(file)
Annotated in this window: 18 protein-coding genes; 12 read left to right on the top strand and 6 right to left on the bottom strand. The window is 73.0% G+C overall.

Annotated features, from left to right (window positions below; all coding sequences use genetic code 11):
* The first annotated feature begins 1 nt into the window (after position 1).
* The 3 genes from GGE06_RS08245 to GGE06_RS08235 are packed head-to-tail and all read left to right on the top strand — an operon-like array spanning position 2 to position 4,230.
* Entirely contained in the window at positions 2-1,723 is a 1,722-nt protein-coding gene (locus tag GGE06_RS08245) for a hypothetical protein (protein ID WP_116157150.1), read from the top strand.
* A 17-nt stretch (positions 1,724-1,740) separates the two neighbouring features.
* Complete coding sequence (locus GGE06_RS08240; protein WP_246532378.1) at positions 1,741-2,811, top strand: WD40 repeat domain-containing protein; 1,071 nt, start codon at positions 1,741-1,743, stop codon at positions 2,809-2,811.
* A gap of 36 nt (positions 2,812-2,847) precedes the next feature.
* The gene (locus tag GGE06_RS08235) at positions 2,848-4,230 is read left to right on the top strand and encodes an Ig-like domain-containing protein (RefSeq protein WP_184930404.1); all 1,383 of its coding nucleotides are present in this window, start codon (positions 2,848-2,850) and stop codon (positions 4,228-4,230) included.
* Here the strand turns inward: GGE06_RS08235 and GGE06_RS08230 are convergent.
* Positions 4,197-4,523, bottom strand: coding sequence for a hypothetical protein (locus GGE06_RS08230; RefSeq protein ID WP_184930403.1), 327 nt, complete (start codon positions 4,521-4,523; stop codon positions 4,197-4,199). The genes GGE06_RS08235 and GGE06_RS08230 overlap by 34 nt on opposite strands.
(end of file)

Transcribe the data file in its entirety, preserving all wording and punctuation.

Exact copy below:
Annotated in this window: 18 protein-coding genes; 12 read left to right on the top strand and 6 right to left on the bottom strand. The window is 73.0% G+C overall.

Annotated features, from left to right (window positions below; all coding sequences use genetic code 11):
* The first annotated feature begins 1 nt into the window (after position 1).
* The 3 genes from GGE06_RS08245 to GGE06_RS08235 are packed head-to-tail and all read left to right on the top strand — an operon-like array spanning position 2 to position 4,230.
* Entirely contained in the window at positions 2-1,723 is a 1,722-nt protein-coding gene (locus tag GGE06_RS08245) for a hypothetical protein (protein ID WP_116157150.1), read from the top strand.
* A 17-nt stretch (positions 1,724-1,740) separates the two neighbouring features.
* Complete coding sequence (locus GGE06_RS08240; protein WP_246532378.1) at positions 1,741-2,811, top strand: WD40 repeat domain-containing protein; 1,071 nt, start codon at positions 1,741-1,743, stop codon at positions 2,809-2,811.
* A gap of 36 nt (positions 2,812-2,847) precedes the next feature.
* The gene (locus tag GGE06_RS08235) at positions 2,848-4,230 is read left to right on the top strand and encodes an Ig-like domain-containing protein (RefSeq protein WP_184930404.1); all 1,383 of its coding nucleotides are present in this window, start codon (positions 2,848-2,850) and stop codon (positions 4,228-4,230) included.
* Here the strand turns inward: GGE06_RS08235 and GGE06_RS08230 are convergent.
* Positions 4,197-4,523, bottom strand: coding sequence for a hypothetical protein (locus GGE06_RS08230; RefSeq protein ID WP_184930403.1), 327 nt, complete (start codon positions 4,521-4,523; stop codon positions 4,197-4,199). The genes GGE06_RS08235 and GGE06_RS08230 overlap by 34 nt on opposite strands.